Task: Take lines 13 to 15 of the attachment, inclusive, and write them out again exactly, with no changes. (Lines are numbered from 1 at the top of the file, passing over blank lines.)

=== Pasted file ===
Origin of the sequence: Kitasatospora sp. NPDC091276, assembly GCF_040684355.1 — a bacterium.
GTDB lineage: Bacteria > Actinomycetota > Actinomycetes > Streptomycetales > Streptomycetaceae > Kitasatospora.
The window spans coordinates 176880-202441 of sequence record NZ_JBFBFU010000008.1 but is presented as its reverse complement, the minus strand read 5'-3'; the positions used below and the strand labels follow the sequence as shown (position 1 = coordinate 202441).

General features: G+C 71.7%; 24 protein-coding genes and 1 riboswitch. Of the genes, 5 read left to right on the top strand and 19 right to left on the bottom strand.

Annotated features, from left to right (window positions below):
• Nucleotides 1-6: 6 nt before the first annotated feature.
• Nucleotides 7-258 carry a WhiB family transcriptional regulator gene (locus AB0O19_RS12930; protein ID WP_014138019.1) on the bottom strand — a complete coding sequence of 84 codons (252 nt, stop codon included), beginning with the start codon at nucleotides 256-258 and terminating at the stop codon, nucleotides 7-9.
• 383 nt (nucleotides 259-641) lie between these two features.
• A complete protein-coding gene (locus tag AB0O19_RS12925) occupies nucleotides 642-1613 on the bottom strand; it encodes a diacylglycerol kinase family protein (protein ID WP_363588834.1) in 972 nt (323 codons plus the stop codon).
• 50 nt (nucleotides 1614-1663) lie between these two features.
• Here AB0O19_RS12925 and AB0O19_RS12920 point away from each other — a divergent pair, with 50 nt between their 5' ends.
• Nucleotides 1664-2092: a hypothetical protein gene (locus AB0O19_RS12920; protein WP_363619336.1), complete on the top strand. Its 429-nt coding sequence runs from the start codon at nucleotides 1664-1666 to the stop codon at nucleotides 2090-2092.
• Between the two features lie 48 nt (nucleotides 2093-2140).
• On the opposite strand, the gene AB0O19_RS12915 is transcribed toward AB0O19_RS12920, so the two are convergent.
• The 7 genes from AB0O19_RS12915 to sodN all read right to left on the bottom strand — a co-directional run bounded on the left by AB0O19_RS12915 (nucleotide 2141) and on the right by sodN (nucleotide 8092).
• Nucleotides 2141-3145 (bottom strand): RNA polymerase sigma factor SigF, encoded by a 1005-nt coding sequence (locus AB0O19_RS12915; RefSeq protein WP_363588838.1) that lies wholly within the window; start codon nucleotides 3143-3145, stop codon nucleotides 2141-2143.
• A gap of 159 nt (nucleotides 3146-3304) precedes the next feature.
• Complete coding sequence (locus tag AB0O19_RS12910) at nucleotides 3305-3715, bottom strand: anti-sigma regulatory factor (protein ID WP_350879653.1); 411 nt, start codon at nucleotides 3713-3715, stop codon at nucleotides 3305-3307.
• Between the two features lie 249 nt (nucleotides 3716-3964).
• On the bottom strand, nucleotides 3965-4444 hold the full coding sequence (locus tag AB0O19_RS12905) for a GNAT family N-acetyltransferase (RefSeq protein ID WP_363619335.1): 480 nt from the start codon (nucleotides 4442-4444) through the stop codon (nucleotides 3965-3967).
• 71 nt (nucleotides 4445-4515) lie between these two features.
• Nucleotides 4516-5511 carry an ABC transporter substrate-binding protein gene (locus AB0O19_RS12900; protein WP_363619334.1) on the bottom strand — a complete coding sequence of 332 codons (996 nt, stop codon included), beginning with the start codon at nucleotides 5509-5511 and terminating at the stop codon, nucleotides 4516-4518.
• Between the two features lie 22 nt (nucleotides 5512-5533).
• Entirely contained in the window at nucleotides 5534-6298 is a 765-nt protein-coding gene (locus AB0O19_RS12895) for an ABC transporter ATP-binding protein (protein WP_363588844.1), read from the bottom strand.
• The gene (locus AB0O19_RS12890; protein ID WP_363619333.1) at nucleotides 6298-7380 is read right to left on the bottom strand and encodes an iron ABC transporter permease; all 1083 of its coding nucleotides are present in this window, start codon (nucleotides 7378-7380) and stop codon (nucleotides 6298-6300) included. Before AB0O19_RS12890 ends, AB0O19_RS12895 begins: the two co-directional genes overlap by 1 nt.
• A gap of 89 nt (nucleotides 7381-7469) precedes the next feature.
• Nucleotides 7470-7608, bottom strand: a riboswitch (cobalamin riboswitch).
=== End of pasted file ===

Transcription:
• Between the two features lie 48 nt (nucleotides 2093-2140).
• On the opposite strand, the gene AB0O19_RS12915 is transcribed toward AB0O19_RS12920, so the two are convergent.
• The 7 genes from AB0O19_RS12915 to sodN all read right to left on the bottom strand — a co-directional run bounded on the left by AB0O19_RS12915 (nucleotide 2141) and on the right by sodN (nucleotide 8092).